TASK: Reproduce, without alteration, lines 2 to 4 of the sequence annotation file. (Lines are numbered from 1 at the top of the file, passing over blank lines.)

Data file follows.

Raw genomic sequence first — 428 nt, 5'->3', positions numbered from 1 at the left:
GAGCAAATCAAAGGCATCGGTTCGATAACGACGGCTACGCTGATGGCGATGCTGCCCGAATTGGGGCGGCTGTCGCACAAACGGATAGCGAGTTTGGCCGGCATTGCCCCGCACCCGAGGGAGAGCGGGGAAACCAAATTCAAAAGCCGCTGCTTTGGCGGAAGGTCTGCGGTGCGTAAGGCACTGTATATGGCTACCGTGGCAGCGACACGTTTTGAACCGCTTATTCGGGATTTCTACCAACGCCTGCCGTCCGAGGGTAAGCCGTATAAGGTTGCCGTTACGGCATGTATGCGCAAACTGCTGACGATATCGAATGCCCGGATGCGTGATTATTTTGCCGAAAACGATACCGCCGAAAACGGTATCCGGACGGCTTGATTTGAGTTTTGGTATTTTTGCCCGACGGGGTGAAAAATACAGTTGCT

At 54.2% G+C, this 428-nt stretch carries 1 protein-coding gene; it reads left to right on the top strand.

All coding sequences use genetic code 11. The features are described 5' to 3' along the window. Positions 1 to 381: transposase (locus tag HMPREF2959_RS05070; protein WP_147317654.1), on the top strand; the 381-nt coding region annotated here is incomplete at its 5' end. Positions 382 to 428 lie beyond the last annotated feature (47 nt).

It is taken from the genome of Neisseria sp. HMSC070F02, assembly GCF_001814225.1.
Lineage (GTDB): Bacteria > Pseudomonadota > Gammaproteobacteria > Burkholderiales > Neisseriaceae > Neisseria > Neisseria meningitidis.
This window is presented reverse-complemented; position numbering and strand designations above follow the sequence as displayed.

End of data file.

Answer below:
GAGCAAATCAAAGGCATCGGTTCGATAACGACGGCTACGCTGATGGCGATGCTGCCCGAATTGGGGCGGCTGTCGCACAAACGGATAGCGAGTTTGGCCGGCATTGCCCCGCACCCGAGGGAGAGCGGGGAAACCAAATTCAAAAGCCGCTGCTTTGGCGGAAGGTCTGCGGTGCGTAAGGCACTGTATATGGCTACCGTGGCAGCGACACGTTTTGAACCGCTTATTCGGGATTTCTACCAACGCCTGCCGTCCGAGGGTAAGCCGTATAAGGTTGCCGTTACGGCATGTATGCGCAAACTGCTGACGATATCGAATGCCCGGATGCGTGATTATTTTGCCGAAAACGATACCGCCGAAAACGGTATCCGGACGGCTTGATTTGAGTTTTGGTATTTTTGCCCGACGGGGTGAAAAATACAGTTGCT

At 54.2% G+C, this 428-nt stretch carries 1 protein-coding gene; it reads left to right on the top strand.

All coding sequences use genetic code 11. The features are described 5' to 3' along the window. Positions 1 to 381: transposase (locus tag HMPREF2959_RS05070; protein WP_147317654.1), on the top strand; the 381-nt coding region annotated here is incomplete at its 5' end. Positions 382 to 428 lie beyond the last annotated feature (47 nt).